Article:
Indexed on: 28 Dec '19Published on: 27 Dec '19Published in: Autism Research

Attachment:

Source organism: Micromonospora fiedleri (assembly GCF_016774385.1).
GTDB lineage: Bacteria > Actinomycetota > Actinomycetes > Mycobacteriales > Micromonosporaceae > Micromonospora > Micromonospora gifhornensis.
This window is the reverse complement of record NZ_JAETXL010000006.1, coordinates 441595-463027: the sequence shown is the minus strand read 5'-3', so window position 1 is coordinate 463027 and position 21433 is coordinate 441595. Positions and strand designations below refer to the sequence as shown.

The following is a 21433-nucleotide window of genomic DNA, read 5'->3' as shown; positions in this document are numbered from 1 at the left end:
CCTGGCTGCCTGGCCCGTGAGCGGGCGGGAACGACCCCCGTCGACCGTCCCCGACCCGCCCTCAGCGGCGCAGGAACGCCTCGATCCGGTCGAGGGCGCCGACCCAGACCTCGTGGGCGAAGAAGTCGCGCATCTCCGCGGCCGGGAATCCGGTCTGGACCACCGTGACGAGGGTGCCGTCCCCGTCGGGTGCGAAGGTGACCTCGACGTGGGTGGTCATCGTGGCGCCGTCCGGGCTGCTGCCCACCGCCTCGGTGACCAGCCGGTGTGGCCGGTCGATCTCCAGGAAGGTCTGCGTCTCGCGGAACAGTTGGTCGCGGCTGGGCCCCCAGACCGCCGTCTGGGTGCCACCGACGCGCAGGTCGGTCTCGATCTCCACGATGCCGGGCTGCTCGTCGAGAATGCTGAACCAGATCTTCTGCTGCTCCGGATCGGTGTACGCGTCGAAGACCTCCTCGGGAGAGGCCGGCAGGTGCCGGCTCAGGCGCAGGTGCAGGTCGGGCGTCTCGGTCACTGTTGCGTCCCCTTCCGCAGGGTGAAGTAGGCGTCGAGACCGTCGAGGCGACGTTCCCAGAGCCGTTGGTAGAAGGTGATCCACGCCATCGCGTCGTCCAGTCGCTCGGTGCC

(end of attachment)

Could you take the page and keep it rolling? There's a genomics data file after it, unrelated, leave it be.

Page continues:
Autism spectrum disorder (ASD) consists of altered performance of a range of skills, including social/communicative and motor skills. It is unclear whether this altered performance results from atypical acquisition or learning of the skills or from atypical "online" performance of the skills. Atypicalities of skilled actions that require both motor and cognitive resources, such as abnormal gesturing, are highly prevalent in ASD and are easier to study in a laboratory context than are social/communicative skills. Imitation has long been known to be impaired in ASD; because learning via imitation is a prime method by which humans acquire skills, we tested the hypothesis that children with ASD show alterations in learning novel gestures via imitation. Eighteen participants with ASD and IQ > 80, ages 8-12.9 years, and 19 typically developing peers performed a task in which they watched a video of a model performing a novel, meaningless arm/hand gesture and copied the gesture. Each gesture video/copy sequence was repeated 4-6 times. Eight gestures were analyzed. Examination of learning trajectories revealed that while children with ASD made nearly as much progress in learning from repetition 1 to repetition 4, the shape of the learning curves differed. Causal modeling demonstrated the shape of the learning curve influenced both the performance of overlearned gestures and autism severity, suggesting that it is in the index of learning mechanisms relevant both to motor skills and to autism core features. Autism Res 2019. © 2019 International Society for Autism Research, Wiley Periodicals, Inc. LAY SUMMARY: Imitation is a route by which humans learn a wide range of skills, naturally and in therapies. Imitation is known to be altered in autism spectrum disorder (ASD), but learning via imitation has not been rigorously examined. We found that the shape of the learning curve is altered in ASD, in a way that has a significant impact both on measures of autism severity and of other motor skills. © 2019 International Society for Autism Research, Wiley Periodicals, Inc.